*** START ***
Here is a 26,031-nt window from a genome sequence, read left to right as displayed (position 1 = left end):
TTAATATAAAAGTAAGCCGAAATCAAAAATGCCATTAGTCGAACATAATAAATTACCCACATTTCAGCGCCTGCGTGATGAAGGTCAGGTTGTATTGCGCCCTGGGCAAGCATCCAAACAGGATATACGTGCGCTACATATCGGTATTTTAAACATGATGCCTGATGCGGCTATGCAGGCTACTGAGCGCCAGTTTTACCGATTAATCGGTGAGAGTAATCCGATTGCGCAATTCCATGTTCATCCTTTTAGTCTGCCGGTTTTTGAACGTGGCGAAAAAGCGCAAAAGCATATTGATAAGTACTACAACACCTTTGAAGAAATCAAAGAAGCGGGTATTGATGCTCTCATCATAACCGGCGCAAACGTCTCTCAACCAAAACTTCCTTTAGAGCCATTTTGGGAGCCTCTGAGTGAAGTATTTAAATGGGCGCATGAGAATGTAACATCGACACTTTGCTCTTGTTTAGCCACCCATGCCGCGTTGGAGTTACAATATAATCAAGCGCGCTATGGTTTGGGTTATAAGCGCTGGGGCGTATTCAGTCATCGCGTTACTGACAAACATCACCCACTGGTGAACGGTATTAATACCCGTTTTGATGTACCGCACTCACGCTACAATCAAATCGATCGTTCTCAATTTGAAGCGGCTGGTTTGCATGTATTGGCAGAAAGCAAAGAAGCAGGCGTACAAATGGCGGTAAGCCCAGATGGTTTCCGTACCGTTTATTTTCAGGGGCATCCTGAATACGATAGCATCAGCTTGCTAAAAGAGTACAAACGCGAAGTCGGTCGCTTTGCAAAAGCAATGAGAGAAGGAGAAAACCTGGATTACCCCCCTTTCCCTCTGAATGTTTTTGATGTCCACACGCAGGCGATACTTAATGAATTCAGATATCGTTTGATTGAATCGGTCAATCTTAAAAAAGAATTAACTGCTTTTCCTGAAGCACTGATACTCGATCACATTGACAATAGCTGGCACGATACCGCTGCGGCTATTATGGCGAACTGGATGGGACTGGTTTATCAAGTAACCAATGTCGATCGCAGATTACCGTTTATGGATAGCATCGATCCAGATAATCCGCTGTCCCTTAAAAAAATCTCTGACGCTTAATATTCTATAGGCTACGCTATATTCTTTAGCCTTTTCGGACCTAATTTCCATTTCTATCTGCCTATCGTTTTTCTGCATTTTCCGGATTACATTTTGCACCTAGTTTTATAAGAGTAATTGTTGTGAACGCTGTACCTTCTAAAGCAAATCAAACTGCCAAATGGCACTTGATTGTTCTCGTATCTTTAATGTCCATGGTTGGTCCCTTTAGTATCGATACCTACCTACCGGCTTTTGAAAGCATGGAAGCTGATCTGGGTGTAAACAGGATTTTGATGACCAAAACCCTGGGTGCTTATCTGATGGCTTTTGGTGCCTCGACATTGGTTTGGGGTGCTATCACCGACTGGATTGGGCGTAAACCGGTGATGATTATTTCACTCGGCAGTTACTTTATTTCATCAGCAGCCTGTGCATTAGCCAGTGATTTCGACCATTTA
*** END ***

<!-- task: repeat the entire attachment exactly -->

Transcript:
Here is a 26,031-nt window from a genome sequence, read left to right as displayed (position 1 = left end):
TTAATATAAAAGTAAGCCGAAATCAAAAATGCCATTAGTCGAACATAATAAATTACCCACATTTCAGCGCCTGCGTGATGAAGGTCAGGTTGTATTGCGCCCTGGGCAAGCATCCAAACAGGATATACGTGCGCTACATATCGGTATTTTAAACATGATGCCTGATGCGGCTATGCAGGCTACTGAGCGCCAGTTTTACCGATTAATCGGTGAGAGTAATCCGATTGCGCAATTCCATGTTCATCCTTTTAGTCTGCCGGTTTTTGAACGTGGCGAAAAAGCGCAAAAGCATATTGATAAGTACTACAACACCTTTGAAGAAATCAAAGAAGCGGGTATTGATGCTCTCATCATAACCGGCGCAAACGTCTCTCAACCAAAACTTCCTTTAGAGCCATTTTGGGAGCCTCTGAGTGAAGTATTTAAATGGGCGCATGAGAATGTAACATCGACACTTTGCTCTTGTTTAGCCACCCATGCCGCGTTGGAGTTACAATATAATCAAGCGCGCTATGGTTTGGGTTATAAGCGCTGGGGCGTATTCAGTCATCGCGTTACTGACAAACATCACCCACTGGTGAACGGTATTAATACCCGTTTTGATGTACCGCACTCACGCTACAATCAAATCGATCGTTCTCAATTTGAAGCGGCTGGTTTGCATGTATTGGCAGAAAGCAAAGAAGCAGGCGTACAAATGGCGGTAAGCCCAGATGGTTTCCGTACCGTTTATTTTCAGGGGCATCCTGAATACGATAGCATCAGCTTGCTAAAAGAGTACAAACGCGAAGTCGGTCGCTTTGCAAAAGCAATGAGAGAAGGAGAAAACCTGGATTACCCCCCTTTCCCTCTGAATGTTTTTGATGTCCACACGCAGGCGATACTTAATGAATTCAGATATCGTTTGATTGAATCGGTCAATCTTAAAAAAGAATTAACTGCTTTTCCTGAAGCACTGATACTCGATCACATTGACAATAGCTGGCACGATACCGCTGCGGCTATTATGGCGAACTGGATGGGACTGGTTTATCAAGTAACCAATGTCGATCGCAGATTACCGTTTATGGATAGCATCGATCCAGATAATCCGCTGTCCCTTAAAAAAATCTCTGACGCTTAATATTCTATAGGCTACGCTATATTCTTTAGCCTTTTCGGACCTAATTTCCATTTCTATCTGCCTATCGTTTTTCTGCATTTTCCGGATTACATTTTGCACCTAGTTTTATAAGAGTAATTGTTGTGAACGCTGTACCTTCTAAAGCAAATCAAACTGCCAAATGGCACTTGATTGTTCTCGTATCTTTAATGTCCATGGTTGGTCCCTTTAGTATCGATACCTACCTACCGGCTTTTGAAAGCATGGAAGCTGATCTGGGTGTAAACAGGATTTTGATGACCAAAACCCTGGGTGCTTATCTGATGGCTTTTGGTGCCTCGACATTGGTTTGGGGTGCTATCACCGACTGGATTGGGCGTAAACCGGTGATGATTATTTCACTCGGCAGTTACTTTATTTCATCAGCAGCCTGTGCATTAGCCAGTGATTTCGACCATTTA